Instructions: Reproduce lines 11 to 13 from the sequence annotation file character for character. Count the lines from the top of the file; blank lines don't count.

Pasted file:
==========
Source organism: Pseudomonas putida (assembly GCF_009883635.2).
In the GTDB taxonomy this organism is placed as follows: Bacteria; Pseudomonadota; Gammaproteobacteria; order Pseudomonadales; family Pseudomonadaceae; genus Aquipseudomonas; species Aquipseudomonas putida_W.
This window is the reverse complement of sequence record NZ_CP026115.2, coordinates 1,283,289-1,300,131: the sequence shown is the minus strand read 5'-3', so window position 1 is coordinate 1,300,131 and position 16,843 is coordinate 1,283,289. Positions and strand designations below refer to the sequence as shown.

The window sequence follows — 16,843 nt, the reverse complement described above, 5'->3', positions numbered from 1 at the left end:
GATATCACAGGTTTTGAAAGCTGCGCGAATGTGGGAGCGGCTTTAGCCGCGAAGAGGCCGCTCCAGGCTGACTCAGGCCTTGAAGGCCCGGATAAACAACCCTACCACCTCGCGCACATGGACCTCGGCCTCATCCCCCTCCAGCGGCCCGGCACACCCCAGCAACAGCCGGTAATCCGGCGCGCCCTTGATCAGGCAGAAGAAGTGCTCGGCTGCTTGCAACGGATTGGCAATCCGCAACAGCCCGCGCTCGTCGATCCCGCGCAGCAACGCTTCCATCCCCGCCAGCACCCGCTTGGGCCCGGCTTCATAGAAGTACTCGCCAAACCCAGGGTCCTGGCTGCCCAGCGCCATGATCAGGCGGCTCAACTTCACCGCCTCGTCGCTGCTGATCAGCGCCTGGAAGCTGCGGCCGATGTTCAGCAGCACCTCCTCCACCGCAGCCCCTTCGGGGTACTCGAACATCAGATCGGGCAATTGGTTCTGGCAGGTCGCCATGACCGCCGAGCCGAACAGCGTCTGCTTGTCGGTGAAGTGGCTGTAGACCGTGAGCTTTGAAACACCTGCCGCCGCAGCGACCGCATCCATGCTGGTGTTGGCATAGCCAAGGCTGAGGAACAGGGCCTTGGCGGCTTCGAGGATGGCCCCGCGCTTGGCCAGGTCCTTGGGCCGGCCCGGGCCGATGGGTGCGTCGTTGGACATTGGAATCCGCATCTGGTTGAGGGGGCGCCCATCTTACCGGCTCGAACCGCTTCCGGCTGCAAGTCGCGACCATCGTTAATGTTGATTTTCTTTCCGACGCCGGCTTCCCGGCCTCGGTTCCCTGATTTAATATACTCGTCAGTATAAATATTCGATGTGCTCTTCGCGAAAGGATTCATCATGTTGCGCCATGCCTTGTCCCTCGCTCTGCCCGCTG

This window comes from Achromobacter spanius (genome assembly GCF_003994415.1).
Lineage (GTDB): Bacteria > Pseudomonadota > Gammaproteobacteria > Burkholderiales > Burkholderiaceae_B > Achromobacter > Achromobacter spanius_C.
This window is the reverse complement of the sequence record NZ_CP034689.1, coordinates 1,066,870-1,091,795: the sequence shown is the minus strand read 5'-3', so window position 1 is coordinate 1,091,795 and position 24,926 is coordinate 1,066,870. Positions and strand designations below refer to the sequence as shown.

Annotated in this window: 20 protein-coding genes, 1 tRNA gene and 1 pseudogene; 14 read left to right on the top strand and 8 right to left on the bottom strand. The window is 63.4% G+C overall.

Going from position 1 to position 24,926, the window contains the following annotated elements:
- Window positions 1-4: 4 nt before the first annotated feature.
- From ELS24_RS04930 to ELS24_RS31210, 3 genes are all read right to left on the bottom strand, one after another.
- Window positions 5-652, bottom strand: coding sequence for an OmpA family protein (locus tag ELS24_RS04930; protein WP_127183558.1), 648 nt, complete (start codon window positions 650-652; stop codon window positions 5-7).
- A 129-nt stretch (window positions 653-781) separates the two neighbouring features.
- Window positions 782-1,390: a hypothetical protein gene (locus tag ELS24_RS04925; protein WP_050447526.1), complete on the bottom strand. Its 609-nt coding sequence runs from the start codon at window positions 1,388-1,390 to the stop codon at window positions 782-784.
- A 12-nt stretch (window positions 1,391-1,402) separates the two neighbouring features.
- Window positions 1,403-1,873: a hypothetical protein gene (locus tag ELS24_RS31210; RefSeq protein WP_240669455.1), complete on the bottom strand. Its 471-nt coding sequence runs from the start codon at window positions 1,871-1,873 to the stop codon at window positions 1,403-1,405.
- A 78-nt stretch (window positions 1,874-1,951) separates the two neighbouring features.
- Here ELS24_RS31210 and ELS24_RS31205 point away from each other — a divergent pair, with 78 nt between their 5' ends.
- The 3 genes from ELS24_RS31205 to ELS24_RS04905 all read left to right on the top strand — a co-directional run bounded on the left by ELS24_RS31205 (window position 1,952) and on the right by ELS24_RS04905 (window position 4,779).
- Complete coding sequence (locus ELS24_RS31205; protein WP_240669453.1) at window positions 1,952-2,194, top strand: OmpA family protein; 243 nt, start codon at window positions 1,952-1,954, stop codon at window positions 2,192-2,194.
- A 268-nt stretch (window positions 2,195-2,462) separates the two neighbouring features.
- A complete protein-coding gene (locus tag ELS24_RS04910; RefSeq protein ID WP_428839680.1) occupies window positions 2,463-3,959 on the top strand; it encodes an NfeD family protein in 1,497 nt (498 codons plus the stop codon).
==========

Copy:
- Window positions 1-4: 4 nt before the first annotated feature.
- From ELS24_RS04930 to ELS24_RS31210, 3 genes are all read right to left on the bottom strand, one after another.
- Window positions 5-652, bottom strand: coding sequence for an OmpA family protein (locus tag ELS24_RS04930; protein WP_127183558.1), 648 nt, complete (start codon window positions 650-652; stop codon window positions 5-7).